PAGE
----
Thirty years ago this month, Americans were startled to learn that their underachieving public schools were undermining the future prosperity and security of the nation. "The educational foundations of our society are presently being eroded by a rising tide of mediocrity that threatens our very future as a Nation and a people," a report by the National Commission on Excellence in Education warned, adding, "If an unfriendly foreign power had attempted to impose on America the mediocre educational performance that exists today, we might well have viewed it as an act of war."

In the ensuing three decades, billions of federal dollars have been spent on efforts to improve public education, including the No Child Left Behind Act and Race to the Top funding for urban inner-city schools. The latest is Common Core, which standardizes curriculum requirements at the national level and used what pundit Hayden Smith calls "$4.35 billion worth of carrots swinging in front of 50 hungry rabbits" to convince 46 states and the District of Columbia to adopt it.

Four holdouts -- Alaska, Nebraska, Texas and Virginia -- were considered outliers for turning down the offer. Virginia Gov. Bob McDonnell recently defended that decision, saying, "We don't need the federal government ... telling us how to run our schools in Virginia." And lawmakers in 18 states -- part of a growing backlash against Common Core's one-size-fits-all nationalized standards and erosion of local and state control -- agree with him. A growing campaign by parents to opt their children out of standardized testing aligned with Common Core is also threatening the program.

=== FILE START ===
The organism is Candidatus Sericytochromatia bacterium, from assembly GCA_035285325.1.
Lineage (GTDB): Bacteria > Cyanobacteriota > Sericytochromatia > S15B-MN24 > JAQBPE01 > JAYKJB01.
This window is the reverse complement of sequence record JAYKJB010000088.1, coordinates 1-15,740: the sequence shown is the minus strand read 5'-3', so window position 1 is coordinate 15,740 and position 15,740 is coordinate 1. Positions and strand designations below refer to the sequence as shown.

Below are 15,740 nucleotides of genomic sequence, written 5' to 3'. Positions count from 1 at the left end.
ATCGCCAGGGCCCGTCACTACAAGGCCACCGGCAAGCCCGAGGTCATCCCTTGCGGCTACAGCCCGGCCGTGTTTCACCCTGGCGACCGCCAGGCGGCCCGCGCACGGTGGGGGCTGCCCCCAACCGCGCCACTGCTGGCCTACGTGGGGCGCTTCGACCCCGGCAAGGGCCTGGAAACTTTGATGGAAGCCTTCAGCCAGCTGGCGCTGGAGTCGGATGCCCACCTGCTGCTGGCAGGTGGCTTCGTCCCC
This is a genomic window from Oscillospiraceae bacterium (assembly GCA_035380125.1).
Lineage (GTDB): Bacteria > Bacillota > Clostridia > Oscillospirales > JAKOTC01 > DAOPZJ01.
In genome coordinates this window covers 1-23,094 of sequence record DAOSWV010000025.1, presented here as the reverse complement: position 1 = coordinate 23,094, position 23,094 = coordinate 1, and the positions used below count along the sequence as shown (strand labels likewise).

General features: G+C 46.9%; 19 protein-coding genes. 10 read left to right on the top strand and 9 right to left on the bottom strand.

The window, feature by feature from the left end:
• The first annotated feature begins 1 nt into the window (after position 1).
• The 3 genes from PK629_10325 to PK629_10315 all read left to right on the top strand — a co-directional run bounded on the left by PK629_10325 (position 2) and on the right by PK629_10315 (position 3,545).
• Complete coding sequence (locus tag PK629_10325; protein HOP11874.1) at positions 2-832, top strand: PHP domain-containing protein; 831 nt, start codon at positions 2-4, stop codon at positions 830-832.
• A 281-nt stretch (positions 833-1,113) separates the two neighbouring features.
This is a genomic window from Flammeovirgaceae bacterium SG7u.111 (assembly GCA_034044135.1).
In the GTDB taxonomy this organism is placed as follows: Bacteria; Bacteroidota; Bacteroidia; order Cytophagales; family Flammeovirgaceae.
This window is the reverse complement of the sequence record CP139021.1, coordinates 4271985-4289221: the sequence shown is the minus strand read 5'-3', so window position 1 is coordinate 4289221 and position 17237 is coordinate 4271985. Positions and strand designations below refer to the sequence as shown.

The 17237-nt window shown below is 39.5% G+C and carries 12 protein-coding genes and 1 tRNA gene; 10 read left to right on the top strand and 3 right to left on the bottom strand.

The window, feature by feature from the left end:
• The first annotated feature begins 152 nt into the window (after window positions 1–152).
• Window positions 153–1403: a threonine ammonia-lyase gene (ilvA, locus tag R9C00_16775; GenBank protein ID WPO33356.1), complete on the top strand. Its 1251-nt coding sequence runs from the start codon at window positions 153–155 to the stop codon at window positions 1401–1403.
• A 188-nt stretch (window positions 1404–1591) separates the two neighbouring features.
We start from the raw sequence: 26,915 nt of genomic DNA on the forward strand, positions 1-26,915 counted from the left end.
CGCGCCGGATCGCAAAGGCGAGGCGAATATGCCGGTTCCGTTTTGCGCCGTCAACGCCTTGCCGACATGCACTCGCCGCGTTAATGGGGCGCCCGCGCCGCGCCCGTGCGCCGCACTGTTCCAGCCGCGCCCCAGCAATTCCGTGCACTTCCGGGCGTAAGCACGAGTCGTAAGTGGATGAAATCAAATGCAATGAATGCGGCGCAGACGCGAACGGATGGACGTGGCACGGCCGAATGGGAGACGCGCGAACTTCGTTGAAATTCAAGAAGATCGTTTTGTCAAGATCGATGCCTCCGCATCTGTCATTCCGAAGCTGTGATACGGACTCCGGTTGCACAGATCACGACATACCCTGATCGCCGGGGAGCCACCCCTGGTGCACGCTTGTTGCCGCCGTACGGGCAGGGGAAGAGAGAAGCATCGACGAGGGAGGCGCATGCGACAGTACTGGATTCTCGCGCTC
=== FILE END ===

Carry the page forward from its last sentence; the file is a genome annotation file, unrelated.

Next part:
Conservatives rightly oppose Common Core's federalization of education standards. Educators fear that it will wind up dragging down exceptional students. But much of the backlash is opposition to the stimulus-funded data-mining provisions, which allow the federal government to create a vast database of personal information not limited to students' academic records -- and share it with government agencies and other organizations without parents' knowledge or consent.

In an article published in the latest issue of Foreign Affairs, Kenneth Neil Cukier and Victoria Mayer-Schonberger warn that "in a world of big data, it is the most human traits that will need to be fostered -- creativity, intuition, and intellectual ambition -- since human ingenuity is the source of progress." Those traits are much more likely to be cultivated in schools that are open, accountable to parents and run at the local level.